My work with women all over the world over the past several years has grown beyond weight loss coaching into guiding women to design and live their best lives. The foundation is still in an energetic physical body, but it’s less about losing weight and more about living a mindful and joyous life.
So where does cancer come into this picture?
I lost my mom to breast cancer when I was 29, 15 years ago this month.
My aunt, who is kind of second mom, is living with lung cancer.
I had a brush with cervical cancer myself a few years ago. It was then that the universe brought me together with Carrie who also had an uncooperative cervix. We bonded over rogue cervix stories and became quick soul sisters.
She also became a weight loss client.
This past August, when she was 32, my dear Carrie’s cervix decided to crank up the cancer to unimaginable levels. All of a sudden, her weight didn’t seem to be so important after all.
My friend’s current crisis was confirmation and inspiration for me to embrace taking my service in the world into a bigger scope, beyond weight loss.
Carrie has inspired me with her grace, grit and spirit every step of the way.
I asked her to share her perspective about her changing views on her body and her life. Enjoy and please comment at the end. Let’s give Carrie some love!
For as long as I can remember my body has never been enough.
I compared myself to everyone around me: friends, co-workers, air-brushed models on magazine covers.
I’ve always thought : “When I’m 10 pounds lighter…when my hair is the perfect color…when I wake up and I’m a 5’10’’ leggy blonde my life will be perfect. Then I will love and appreciate myself.”
I beat myself up because my thighs were too chunky, my hips too curvy and my stomach not flat enough.
I invested 32 years playing this mental torture game with myself.
That was until August.
I felt a lump in my low abdomen.
My first thought was, “Hmmm, that’s weird. It’s probably from my overdose of feta cheese on my vacation to Greece.”
Unfortunately, it was much bigger than a feta cheese belly.
It was a tumor and it was cancerous.
In an instant I went from a life-long body shamer to a warrior facing a battle. It no longer mattered what I physically looked like on the outside. What was going on inside was much more critical than how I looked in the mirror.
I had to be strong and, at the same time, surrender to whatever needed to happen to get that thing out of me. That meant a major surgery and 5 days in the hospital. It also meant 6 rounds of chemotherapy after that.
I have a 4 inch uneven incision down the middle of my abdomen. A permanent reminder of what I’ve been through.
I am on more pills than I can count some days. I make more trips to the doctor than a 90-year-old. My hair has all fallen out and my face is at times unrecognizable.
Sad and depressing, right? Well, let me tell you, it’s not easy.
But there is incredible beauty in all this shit: I now have come to know myself like never before.
I read this quote from the book The Velveteen Rabbit recently and it brought me to tears:
“You become, it takes a long time. That’s why it doesn’t happen to often to people who break easily, or have sharp edges or have to be carefully kept. Generally by the time you are real, most of your hair has been loved off, and your eyes drop out and you get loose in the joints and very shabby. But these things don’t matter at all, because once you are real you can’t be ugly except to people who don’t understand”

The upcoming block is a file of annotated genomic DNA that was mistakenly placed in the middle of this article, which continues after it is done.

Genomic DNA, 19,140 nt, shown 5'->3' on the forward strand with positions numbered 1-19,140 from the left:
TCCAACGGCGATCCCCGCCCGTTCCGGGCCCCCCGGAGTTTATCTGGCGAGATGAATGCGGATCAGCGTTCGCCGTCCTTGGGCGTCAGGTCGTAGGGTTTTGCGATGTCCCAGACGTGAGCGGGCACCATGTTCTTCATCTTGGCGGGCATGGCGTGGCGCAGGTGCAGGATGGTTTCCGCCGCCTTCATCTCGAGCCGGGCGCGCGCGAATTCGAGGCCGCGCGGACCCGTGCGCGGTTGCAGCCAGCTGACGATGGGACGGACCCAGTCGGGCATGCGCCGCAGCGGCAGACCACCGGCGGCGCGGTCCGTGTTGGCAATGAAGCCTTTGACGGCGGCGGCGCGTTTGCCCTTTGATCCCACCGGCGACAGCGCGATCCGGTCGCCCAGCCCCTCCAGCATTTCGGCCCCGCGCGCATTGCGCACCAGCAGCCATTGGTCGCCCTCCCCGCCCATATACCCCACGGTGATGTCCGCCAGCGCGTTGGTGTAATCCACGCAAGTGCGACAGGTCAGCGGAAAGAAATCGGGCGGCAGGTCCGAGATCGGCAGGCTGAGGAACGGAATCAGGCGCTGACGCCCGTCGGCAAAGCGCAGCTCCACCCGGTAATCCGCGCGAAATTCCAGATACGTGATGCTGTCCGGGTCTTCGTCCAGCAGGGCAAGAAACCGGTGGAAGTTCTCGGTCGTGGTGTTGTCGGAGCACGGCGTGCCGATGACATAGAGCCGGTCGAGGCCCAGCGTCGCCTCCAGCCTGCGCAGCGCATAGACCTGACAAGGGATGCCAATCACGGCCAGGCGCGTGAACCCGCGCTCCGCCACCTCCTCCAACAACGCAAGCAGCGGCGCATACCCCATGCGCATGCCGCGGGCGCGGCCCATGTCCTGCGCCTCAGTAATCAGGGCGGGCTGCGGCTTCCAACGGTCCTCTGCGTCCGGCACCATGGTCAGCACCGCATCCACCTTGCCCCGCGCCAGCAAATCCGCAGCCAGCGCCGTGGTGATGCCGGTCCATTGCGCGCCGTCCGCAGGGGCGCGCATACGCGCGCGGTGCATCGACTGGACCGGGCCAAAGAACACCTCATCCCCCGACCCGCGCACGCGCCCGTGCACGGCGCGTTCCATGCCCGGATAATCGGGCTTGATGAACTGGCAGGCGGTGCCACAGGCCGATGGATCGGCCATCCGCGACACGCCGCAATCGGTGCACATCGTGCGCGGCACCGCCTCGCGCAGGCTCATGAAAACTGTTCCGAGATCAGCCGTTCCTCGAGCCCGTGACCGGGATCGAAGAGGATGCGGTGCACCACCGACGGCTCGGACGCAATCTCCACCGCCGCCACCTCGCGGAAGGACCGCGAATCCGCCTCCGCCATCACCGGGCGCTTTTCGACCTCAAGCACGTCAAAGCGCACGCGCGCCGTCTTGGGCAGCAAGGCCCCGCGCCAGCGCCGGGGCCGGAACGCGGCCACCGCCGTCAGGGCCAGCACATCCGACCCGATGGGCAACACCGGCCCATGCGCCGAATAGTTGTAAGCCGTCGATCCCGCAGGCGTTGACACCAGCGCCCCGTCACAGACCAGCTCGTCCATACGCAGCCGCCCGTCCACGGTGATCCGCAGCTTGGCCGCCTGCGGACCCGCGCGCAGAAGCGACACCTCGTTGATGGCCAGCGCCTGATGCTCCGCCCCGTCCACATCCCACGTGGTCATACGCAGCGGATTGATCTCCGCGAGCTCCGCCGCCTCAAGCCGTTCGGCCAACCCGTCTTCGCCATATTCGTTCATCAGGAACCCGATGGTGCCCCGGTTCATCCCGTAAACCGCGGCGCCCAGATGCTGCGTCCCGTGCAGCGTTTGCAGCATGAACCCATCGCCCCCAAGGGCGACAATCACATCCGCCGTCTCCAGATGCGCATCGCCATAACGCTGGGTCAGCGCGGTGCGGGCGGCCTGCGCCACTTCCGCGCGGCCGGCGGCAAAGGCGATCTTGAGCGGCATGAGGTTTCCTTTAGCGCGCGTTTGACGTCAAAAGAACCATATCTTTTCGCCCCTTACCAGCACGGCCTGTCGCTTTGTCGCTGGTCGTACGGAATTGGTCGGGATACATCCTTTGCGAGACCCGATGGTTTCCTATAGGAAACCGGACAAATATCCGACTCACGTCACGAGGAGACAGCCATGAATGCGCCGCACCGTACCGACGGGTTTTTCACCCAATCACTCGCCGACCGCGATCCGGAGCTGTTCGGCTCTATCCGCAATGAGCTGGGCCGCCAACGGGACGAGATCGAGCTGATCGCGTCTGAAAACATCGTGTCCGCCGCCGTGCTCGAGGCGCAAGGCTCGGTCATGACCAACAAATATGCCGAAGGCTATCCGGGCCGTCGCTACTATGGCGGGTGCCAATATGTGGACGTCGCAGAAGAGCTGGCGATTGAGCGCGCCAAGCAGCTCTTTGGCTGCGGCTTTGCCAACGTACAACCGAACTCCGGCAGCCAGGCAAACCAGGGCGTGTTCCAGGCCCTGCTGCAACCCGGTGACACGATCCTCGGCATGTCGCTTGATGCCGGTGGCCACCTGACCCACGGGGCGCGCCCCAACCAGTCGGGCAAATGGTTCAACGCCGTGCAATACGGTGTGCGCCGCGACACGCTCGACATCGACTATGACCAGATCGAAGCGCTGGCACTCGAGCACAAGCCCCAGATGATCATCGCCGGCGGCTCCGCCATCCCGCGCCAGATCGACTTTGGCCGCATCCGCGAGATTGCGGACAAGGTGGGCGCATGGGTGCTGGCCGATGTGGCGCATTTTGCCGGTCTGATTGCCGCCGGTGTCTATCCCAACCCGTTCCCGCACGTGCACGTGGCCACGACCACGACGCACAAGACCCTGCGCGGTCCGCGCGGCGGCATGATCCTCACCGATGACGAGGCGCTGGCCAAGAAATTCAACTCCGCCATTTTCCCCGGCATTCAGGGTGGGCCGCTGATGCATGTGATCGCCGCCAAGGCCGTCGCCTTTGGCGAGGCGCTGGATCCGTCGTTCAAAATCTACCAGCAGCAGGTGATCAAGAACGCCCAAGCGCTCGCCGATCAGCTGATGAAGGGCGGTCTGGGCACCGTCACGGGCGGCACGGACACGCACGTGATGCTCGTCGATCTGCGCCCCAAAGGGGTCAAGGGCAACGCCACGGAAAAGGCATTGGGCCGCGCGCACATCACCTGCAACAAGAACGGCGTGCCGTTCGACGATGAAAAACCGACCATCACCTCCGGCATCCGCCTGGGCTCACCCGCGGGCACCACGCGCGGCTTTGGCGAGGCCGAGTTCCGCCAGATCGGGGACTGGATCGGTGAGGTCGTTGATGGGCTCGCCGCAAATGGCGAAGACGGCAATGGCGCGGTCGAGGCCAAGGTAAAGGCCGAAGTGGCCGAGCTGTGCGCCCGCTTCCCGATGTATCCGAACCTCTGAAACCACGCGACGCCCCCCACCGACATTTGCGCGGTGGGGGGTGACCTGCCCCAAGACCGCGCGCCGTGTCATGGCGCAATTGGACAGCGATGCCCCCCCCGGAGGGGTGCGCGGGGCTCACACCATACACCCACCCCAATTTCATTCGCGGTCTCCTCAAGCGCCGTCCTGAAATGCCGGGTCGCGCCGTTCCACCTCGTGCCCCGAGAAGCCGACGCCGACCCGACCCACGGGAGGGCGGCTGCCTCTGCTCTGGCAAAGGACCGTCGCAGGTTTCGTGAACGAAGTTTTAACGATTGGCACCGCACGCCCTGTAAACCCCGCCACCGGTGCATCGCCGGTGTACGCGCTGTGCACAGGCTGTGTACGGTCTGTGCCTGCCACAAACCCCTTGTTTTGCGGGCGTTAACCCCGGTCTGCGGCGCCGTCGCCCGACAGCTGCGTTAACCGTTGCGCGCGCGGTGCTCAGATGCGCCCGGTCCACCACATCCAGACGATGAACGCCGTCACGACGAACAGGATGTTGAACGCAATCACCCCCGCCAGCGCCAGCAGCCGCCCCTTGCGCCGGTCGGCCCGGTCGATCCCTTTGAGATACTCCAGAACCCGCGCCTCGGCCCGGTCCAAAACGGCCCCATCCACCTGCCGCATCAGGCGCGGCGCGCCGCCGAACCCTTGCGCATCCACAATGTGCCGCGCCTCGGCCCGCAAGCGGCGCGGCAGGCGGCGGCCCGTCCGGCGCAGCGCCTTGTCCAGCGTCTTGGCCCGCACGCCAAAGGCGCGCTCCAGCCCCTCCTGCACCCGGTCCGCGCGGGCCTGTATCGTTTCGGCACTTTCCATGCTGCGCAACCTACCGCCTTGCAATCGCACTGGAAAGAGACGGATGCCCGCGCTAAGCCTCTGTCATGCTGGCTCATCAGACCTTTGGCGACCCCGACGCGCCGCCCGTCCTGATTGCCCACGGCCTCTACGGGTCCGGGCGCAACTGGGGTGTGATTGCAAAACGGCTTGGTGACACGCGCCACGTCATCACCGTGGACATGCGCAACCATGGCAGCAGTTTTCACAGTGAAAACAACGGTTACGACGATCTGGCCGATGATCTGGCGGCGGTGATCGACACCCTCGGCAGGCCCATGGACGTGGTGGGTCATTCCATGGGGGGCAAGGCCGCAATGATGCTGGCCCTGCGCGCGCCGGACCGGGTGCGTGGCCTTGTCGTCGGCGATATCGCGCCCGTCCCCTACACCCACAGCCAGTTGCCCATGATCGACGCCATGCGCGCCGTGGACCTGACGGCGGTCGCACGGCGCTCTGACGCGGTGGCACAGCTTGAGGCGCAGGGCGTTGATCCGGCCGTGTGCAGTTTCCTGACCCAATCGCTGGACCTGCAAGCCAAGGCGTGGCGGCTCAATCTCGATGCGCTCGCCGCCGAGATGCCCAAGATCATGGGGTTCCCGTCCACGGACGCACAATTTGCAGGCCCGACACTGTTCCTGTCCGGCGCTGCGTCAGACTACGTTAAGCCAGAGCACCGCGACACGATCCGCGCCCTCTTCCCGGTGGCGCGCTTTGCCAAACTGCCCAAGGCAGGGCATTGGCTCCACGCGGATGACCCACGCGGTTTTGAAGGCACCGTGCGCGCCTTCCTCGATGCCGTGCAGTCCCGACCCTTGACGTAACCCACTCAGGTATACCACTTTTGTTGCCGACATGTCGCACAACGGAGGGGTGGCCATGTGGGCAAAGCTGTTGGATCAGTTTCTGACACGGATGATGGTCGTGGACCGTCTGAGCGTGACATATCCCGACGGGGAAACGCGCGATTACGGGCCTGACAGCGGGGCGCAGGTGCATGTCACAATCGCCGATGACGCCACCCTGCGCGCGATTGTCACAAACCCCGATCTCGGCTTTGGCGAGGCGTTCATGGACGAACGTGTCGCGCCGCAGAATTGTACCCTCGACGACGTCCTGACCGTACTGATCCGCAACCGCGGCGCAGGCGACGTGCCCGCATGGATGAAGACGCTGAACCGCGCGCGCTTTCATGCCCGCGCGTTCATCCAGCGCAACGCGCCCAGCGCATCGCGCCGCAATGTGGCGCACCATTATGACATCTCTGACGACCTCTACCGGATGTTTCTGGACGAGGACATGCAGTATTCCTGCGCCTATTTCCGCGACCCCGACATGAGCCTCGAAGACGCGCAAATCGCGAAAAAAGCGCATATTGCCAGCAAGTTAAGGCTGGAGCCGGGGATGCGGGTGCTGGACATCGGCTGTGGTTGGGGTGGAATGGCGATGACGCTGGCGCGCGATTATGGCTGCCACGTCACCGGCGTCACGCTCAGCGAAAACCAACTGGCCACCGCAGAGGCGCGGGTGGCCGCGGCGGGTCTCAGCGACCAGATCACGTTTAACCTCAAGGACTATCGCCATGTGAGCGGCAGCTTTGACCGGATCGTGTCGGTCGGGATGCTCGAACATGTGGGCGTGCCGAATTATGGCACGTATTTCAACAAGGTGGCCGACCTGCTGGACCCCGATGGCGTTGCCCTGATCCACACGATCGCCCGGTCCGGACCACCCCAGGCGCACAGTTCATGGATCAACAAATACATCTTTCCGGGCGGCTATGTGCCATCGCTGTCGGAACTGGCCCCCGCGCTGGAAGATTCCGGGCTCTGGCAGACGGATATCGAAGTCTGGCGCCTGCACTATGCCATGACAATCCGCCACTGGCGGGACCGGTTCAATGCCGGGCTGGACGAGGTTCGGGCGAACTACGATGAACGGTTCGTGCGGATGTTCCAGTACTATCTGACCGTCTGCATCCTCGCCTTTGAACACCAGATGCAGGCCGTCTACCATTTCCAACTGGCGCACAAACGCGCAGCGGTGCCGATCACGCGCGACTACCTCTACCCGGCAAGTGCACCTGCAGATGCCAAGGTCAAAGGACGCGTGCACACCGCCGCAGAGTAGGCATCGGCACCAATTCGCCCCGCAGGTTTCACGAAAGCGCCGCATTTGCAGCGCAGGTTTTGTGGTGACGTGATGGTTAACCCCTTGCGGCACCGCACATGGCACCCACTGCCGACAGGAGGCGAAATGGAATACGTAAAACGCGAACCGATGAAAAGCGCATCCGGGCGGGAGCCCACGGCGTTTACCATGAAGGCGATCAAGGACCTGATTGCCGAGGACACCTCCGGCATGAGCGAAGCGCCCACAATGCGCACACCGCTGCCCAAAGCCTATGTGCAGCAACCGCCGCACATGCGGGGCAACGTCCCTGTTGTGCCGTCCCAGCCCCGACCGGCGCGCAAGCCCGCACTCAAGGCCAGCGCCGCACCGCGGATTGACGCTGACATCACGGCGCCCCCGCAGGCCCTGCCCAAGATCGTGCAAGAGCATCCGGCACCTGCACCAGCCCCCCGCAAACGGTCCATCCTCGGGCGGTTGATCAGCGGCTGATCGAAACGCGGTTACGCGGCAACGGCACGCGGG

Through this process I have come to appreciate my body as an incredible machine!
It can get rounds of poisonous chemo drugs pumped into it. Survive the side effects. Then feel somewhat normal a few times each month.
It’s organs can process all of the drugs and, at the same time, create new healthy cells.
I’ve finally noticed that I have the most beautiful eyes that seem to change color from a beautiful green to a soft light brown.
It actually feels liberating to not have any hair on my head.
It’s as if I have shed all the layers to get to my core being.
I have been forced to literally live one day at a time which is so difficult for a planner like me.
Somedays I can make it though a hot yoga class. Some days walking to the kitchen and back to the couch is good enough.
I no longer give power or labels to food like “good” or “bad.” I eat what I want, when I want it and appreciate the days my taste buds work.
Now don’t get me wrong. I’m not shoveling in french fries every day nor am I only drinking green juice. I simply have stopped giving food power. I have the power.
Right now I truly love myself as I am.
I have accepted and appreciate that each day brings it’s own challenges and it’s own miracles. I’ve always considered myself an optimistic person, but at the same time, I used to like something big to look forward to whether it be a concert or a vacation.
Today, however, I am happy I woke up without a headache and my mind works well enough to piece these thoughts together to write this. I am happy I could cook my mom breakfast instead of vice versa.
Happiness is and always will be a choice no matter what our circumstance. I decided that from the beginning of my treatment that I would not allow myself become a victim despite the storm I was facing.
As Sara says, “Choose joy” and “Love yourself today, as is.”
Start small if you need to. Look in the mirror and give yourself some love by telling yourself something kind. It’s time to give some love to the most important person in your life: YOURSELF.
I choose the phrase “I am enough.” You can pick something else that speaks to you. Tell yourself that phrase until you believe it day in and day out. It may take some time.
Hell it took me 32 years, but please don’t wait any longer. Start TODAY because you are worth it!